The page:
The social and psychological implications of partial deafness often go unrecognised by society. Using personal experiences, Ben Bayliss explains how deafness affects him in everyday situations.
“I usually only joke around about my deafness, because I feel like nobody really cares,” Ben Bayliss reveals in a video about his hearing condition. “Whenever someone asks me a question about it, I feel like they’re being polite because it’s something to talk about.” Despite this, he mentions that his aim in making the video is to help deaf and hearing people to understand more about the condition.
Clearing up a misconception about deafness only affecting the elderly, Ben points out that 360 million people are affected by deafness, 32 million of them being children. The individual implications of hearing loss vary greatly, so Ben goes on to describe the psychological effects and social consequences that he experiences as a result of his own deafness.
“Deafness impacts my mindset on a lot of things,” Ben explains at the beginning of his video. “I can wake up in the morning in the best mood ever, I can be ready to face the day, but the second I struggle to hear someone or something goes wrong with the device, then that’s it.”
While 50,000 people in the UK communicate with British Sign Language as their first language, Ben does have some level of hearing and interaction with the verbal world through the use of a hearing device. However, even with the restoration of some hearing, he struggles with communication.
He describes the social impacts of hearing loss when trying to talk to a friend in a noisy environment, saying that “all of these noises are going into my microphone, and then the second someone tries to talk to me, all the audio just gets processed as noise”.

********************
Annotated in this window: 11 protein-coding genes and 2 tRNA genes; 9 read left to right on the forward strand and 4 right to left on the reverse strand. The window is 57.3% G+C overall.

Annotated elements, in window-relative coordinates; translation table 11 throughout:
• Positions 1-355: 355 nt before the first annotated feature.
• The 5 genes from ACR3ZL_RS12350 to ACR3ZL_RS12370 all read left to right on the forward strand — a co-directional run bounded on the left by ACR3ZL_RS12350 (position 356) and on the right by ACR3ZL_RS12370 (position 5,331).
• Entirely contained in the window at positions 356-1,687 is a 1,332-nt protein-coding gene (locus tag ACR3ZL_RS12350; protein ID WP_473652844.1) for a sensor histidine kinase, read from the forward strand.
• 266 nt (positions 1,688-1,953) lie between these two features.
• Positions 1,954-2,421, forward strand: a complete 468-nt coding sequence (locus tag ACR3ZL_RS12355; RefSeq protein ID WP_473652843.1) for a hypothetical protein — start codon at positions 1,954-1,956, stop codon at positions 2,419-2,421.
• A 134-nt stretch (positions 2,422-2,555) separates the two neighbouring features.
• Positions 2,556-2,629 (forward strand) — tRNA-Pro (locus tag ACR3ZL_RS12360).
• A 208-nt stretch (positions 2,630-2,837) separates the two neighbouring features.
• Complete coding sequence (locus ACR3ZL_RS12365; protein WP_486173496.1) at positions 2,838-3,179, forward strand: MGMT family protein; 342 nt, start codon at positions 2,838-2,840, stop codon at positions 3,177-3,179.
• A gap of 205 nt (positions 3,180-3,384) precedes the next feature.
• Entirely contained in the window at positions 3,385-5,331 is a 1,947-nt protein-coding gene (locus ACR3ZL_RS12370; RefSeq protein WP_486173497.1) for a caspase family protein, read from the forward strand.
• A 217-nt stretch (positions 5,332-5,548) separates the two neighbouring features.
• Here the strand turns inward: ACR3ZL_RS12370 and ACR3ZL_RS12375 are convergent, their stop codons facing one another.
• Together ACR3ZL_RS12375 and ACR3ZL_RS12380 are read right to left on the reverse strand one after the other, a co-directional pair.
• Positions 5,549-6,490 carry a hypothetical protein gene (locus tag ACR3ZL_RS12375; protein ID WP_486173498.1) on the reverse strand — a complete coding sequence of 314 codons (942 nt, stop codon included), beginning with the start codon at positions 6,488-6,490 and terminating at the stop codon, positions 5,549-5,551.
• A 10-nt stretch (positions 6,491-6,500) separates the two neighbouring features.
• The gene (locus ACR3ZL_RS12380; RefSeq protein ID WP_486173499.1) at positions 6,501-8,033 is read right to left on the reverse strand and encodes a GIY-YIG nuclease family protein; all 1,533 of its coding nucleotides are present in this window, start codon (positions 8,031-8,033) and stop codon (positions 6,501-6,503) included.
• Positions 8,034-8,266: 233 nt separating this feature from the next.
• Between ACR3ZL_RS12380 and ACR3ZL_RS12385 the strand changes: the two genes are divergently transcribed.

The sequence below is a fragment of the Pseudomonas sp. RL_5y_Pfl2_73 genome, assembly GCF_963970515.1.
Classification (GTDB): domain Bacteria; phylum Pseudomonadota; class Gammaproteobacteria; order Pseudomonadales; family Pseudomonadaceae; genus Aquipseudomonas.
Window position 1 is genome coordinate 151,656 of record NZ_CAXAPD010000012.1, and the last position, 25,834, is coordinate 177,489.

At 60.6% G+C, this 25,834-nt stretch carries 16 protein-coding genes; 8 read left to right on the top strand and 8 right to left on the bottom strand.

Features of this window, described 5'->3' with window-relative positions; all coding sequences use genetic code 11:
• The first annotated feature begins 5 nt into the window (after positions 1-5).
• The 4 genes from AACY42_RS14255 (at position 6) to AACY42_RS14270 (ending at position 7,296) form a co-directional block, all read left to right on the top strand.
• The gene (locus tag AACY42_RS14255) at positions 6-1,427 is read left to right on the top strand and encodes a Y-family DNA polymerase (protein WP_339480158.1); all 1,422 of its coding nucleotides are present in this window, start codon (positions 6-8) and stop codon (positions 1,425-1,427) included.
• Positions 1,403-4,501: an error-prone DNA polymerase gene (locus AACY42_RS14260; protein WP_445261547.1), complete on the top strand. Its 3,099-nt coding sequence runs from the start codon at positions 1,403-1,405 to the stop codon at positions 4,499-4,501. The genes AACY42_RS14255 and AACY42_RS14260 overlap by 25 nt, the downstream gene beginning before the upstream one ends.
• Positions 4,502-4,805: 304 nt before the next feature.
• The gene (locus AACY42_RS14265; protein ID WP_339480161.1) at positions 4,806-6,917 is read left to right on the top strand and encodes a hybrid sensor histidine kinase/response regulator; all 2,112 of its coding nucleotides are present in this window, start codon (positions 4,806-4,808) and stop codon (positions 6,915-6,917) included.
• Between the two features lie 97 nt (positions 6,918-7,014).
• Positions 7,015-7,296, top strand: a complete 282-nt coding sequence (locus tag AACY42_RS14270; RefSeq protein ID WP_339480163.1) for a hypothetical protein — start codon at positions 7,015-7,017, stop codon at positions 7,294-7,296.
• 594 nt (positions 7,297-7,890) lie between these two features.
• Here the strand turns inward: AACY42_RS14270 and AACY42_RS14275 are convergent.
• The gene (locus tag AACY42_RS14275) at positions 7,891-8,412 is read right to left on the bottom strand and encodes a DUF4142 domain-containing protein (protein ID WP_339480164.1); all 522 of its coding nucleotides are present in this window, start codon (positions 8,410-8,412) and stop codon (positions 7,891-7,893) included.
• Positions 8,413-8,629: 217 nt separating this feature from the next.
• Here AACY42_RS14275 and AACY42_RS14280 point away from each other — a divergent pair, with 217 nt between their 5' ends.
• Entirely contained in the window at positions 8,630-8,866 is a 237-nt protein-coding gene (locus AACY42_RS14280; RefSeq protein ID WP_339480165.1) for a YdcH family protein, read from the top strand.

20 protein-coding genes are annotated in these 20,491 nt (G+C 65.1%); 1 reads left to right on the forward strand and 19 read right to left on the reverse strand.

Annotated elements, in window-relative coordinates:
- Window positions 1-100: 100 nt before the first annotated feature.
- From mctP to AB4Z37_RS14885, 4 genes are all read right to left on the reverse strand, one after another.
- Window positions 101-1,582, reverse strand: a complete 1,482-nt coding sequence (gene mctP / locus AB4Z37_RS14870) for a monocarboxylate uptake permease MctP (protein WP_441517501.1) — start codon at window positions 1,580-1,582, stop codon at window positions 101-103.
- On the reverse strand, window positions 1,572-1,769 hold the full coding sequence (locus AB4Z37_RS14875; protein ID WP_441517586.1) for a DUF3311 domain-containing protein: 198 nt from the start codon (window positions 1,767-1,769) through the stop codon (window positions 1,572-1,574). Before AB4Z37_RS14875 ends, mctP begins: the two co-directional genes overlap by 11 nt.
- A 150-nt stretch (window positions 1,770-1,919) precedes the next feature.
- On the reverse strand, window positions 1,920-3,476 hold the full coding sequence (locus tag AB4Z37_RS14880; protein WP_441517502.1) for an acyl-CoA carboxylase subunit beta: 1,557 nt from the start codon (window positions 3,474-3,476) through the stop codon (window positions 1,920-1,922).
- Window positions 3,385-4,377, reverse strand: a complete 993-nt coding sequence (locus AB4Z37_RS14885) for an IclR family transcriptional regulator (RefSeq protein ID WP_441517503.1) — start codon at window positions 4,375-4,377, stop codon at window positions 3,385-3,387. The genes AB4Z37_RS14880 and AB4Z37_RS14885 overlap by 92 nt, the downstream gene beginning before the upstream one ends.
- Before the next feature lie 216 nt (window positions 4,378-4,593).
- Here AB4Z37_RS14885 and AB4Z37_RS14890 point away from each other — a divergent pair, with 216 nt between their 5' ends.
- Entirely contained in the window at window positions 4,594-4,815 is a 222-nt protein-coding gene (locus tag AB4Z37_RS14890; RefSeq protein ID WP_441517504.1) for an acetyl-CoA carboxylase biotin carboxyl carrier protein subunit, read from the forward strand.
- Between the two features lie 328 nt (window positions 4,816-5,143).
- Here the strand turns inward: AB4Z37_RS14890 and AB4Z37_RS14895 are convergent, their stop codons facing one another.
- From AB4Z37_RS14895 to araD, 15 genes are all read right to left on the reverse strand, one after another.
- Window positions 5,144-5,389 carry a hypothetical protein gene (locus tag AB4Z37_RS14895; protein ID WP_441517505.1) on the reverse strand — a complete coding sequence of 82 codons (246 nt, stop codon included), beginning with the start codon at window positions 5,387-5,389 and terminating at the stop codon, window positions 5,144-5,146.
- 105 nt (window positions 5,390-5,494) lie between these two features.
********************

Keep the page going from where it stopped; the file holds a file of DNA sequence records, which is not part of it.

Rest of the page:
Comparing this experience of only being able to make out a few words to listening to a new song which you don’t know the lyrics to, he mentions that “my brain fills in the blanks by filling them with a word that sounds similar, but actually isn’t”.
In Ben’s opinion, one of the main psychological impacts of hearing loss is frustration and embarrassment from not being able to comprehend. Asking a conversation partner to repeat themselves often leads to this frustration. “[This] can sometimes lead to me getting visibly annoyed and this annoyance often gets misinterpreted as me being annoyed at the person who is talking to me. It’s not, I’m annoyed at myself.”
According to disability.co.uk, one in seven people in the UK suffers from hearing loss, which can cause effects such as social isolation, increased stress, employment discrimination, and depression from communication problems. On his YouTube channel, Ben is very open about his hearing condition, having uploaded videos such as What Is Deafness?, and we applaud him for raising awareness for the hearing-impaired.
Check out Sam Chapman‘s video about her experience with depression. Alternatively, discover Silvie Ruscombe-King‘s foray into the Pretentious Monthly Scrapbook genre!